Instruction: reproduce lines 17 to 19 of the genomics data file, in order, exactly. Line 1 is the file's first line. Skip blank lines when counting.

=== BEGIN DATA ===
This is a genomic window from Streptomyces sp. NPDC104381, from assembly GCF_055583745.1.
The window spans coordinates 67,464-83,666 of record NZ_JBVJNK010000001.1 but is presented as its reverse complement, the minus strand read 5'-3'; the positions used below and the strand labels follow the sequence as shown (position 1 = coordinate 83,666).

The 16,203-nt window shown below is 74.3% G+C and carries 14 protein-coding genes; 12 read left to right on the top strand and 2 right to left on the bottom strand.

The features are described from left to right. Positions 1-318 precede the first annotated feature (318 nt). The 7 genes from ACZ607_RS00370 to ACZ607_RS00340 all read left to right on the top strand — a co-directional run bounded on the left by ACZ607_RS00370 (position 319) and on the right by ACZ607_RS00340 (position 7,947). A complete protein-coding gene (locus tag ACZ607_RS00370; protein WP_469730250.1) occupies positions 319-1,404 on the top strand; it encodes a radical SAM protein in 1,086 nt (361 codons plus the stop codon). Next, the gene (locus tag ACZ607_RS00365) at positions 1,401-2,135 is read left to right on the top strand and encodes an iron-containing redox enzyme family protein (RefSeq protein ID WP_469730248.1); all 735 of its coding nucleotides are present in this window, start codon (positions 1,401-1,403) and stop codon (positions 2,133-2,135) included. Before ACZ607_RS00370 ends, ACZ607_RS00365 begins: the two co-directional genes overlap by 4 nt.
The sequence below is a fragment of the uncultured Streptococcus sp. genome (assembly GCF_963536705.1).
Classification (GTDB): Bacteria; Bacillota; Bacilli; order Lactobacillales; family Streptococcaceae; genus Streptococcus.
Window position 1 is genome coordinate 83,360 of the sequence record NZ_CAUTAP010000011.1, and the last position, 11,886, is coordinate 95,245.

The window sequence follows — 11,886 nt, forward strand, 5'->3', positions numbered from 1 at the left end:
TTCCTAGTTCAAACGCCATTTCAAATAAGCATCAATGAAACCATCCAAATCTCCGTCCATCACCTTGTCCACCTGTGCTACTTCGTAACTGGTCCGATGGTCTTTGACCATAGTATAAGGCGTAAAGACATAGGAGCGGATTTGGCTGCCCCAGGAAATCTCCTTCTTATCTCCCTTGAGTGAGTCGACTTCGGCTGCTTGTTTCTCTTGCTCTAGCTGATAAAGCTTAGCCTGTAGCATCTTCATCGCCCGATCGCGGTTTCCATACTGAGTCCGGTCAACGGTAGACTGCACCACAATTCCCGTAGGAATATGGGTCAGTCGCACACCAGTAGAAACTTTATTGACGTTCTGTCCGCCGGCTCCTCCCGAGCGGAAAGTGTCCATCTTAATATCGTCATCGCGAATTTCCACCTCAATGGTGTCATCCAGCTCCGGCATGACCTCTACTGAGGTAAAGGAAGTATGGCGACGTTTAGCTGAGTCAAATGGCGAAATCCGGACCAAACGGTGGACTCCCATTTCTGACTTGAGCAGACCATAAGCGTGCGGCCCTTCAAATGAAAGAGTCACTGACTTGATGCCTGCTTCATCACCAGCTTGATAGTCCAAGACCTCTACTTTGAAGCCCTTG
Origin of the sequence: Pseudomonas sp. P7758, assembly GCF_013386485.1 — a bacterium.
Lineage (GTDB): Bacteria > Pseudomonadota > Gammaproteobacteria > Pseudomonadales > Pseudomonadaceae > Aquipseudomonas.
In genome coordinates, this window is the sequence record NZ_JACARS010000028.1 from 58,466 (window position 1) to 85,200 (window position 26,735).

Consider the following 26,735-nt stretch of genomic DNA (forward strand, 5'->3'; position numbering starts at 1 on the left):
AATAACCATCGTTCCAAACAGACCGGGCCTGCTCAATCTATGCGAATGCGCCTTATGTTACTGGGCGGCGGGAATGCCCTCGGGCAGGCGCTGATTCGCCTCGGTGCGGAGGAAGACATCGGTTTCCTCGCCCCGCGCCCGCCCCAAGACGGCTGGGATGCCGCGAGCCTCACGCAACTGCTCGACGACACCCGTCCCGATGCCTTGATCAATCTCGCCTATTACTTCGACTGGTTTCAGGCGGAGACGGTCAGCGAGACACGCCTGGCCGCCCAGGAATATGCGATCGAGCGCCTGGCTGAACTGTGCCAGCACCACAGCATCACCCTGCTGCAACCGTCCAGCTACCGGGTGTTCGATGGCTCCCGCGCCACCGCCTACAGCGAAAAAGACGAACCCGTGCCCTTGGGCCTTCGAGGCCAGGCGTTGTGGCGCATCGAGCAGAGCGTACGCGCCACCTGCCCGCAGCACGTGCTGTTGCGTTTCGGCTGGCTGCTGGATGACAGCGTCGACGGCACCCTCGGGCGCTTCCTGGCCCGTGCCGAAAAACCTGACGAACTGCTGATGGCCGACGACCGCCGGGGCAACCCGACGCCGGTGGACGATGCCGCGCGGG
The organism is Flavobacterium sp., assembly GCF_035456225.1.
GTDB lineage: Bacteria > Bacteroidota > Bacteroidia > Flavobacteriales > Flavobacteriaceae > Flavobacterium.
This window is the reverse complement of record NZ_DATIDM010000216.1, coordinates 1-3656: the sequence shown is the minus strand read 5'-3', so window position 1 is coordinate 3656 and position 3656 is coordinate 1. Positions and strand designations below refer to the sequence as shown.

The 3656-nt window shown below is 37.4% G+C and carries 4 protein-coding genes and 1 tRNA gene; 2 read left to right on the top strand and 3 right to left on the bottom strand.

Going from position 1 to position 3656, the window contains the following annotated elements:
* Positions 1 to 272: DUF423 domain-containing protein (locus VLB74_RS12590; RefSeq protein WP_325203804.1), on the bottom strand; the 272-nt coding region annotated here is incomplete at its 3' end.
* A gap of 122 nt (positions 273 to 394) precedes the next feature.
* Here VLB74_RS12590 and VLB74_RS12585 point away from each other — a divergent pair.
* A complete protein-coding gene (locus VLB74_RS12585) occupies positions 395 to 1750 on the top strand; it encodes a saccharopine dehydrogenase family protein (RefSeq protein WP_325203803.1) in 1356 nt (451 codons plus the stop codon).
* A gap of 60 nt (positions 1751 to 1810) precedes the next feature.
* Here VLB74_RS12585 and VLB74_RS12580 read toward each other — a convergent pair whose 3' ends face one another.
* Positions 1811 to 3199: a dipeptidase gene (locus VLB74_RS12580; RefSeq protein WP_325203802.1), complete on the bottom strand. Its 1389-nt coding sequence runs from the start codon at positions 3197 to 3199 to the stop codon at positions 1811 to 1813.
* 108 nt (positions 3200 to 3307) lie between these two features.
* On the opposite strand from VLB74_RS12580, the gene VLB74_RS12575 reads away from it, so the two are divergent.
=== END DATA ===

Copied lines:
This window is the reverse complement of record NZ_DATIDM010000216.1, coordinates 1-3656: the sequence shown is the minus strand read 5'-3', so window position 1 is coordinate 3656 and position 3656 is coordinate 1. Positions and strand designations below refer to the sequence as shown.

The 3656-nt window shown below is 37.4% G+C and carries 4 protein-coding genes and 1 tRNA gene; 2 read left to right on the top strand and 3 right to left on the bottom strand.

Going from position 1 to position 3656, the window contains the following annotated elements: